Peter Grant is not just a lowly Detective Constable, he's also apprenticed to the last wizard in Britain: policing will never be the same again! Unabridged edition read by Kobna Holdbrook-Smith
I was my dad's vinyl-wallah: I changed his records while he lounged around drinking tea, and that's how I know my Argo from my Tempo. And it's why, when Dr Walid called me to the morgue to listen to a corpse, I recognised the tune it was playing. Something violently supernatural had happened to the victim, strong enough to leave its imprint like a wax cylinder recording. Cyrus Wilkinson, part-time jazz saxophonist and full-time accountant, had apparently dropped dead of a heart attack just after finishing a gig in a Soho jazz club. He wasn't the first.
No one was going to let me exhume corpses to see if they were playing my tune, so it was back to old-fashioned legwork, starting in Soho, the heart of the scene. I didn't trust the lovely Simone, Cyrus' ex-lover, professional jazz kitten and as inviting as a Rubens' portrait, but I needed her help: there were monsters stalking Soho, creatures feeding off that special gift that separates the great musician from someone who can raise a decent tune. What they take is beauty. What they leave behind is sickness, failure and broken lives.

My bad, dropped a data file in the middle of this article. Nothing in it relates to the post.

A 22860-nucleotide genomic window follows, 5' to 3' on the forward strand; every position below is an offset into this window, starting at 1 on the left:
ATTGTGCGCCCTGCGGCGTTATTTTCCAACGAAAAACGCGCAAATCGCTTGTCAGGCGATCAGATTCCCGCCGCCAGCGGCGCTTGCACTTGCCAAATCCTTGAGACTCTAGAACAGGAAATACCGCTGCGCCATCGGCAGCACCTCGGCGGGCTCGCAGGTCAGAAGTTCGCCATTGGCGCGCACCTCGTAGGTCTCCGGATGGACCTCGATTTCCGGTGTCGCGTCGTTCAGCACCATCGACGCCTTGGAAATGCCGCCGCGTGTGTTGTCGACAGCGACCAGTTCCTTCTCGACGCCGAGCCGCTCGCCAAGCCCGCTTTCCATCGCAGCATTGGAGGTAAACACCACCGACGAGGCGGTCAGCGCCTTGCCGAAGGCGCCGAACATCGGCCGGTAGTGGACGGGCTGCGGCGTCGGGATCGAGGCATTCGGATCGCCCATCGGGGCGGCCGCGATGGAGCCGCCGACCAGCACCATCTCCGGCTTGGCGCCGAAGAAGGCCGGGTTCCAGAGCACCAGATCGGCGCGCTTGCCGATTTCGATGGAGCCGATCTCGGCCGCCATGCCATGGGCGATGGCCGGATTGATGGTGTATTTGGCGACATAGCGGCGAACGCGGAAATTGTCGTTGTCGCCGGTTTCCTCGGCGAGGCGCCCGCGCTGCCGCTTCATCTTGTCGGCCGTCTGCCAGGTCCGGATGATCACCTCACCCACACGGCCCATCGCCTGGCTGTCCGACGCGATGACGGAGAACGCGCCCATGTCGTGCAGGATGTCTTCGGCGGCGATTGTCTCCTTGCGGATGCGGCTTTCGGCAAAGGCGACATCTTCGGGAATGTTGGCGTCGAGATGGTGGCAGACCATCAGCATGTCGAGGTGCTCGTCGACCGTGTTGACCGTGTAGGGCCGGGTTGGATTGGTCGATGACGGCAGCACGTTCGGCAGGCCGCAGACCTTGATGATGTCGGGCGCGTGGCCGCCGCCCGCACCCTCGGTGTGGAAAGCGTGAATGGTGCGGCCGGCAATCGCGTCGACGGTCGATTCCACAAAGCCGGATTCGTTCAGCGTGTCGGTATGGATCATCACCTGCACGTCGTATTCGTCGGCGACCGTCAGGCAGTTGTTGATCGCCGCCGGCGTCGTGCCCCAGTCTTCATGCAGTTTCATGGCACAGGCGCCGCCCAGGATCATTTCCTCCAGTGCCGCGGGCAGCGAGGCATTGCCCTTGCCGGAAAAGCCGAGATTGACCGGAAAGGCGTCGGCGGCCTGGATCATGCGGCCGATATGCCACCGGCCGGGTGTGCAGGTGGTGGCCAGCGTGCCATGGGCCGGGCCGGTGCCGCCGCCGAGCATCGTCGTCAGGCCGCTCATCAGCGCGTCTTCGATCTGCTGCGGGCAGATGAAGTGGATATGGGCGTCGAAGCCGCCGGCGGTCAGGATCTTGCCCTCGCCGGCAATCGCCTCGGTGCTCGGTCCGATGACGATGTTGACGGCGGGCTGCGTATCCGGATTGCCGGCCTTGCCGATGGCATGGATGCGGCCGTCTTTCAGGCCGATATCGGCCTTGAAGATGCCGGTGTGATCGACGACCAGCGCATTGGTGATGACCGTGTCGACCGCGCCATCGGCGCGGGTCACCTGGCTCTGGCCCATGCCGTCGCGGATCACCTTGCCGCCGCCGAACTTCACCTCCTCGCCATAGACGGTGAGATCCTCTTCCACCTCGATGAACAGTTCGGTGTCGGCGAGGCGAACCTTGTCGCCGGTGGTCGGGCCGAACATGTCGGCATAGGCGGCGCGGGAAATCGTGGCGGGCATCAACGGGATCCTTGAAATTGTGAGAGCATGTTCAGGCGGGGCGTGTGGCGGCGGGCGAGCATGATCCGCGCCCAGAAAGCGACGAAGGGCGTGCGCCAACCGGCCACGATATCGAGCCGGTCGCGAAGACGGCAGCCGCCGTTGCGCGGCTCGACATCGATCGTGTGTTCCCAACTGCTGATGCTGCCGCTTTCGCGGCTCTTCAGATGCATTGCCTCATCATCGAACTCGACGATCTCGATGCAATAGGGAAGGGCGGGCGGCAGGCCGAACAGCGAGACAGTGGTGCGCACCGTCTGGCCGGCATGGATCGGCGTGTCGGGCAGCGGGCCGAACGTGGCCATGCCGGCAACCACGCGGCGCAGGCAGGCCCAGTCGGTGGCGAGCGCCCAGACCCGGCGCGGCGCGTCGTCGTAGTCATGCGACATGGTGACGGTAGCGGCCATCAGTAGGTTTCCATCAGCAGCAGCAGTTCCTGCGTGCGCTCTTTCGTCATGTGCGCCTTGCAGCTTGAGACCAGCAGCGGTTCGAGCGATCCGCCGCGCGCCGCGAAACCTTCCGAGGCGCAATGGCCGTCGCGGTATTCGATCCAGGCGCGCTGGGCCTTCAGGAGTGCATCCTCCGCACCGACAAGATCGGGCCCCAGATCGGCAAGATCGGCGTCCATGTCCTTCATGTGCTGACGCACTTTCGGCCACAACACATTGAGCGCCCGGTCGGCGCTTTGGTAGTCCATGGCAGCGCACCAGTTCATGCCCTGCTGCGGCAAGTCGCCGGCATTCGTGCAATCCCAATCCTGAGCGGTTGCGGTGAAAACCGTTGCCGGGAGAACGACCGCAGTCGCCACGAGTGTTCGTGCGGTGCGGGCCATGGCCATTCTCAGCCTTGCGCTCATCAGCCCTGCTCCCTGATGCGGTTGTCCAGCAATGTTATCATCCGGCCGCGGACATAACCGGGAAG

And as I hunted them, my investigation got tangled up in another story: a brilliant trumpet player, Richard 'Lord' Grant - my father - who managed to destroy his own career, twice. That's the thing about policing: most of the time you're doing it to maintain public order. Occasionally you're doing it for justice. And maybe once in a career, you're doing it for revenge.
Read by Kobna Holdbrook-Smith
(p) 2011 Orion Publishing Group
Ben Aaronovitch grew up as part of a famously engaged and lively North London family. He has written for many TV series including Doctor Who and been a bookseller. His Peter Grant novels have been hugely successful and he now writes full time. He still lives in London, the city he likes to refer to as 'the capital of the world'.
You feel that Kobna Holdbrook-Smith, the narrator, is yarning away directly to you, and his deadpan delivery alloys the writer's zany wit to do its work. — THE TIMES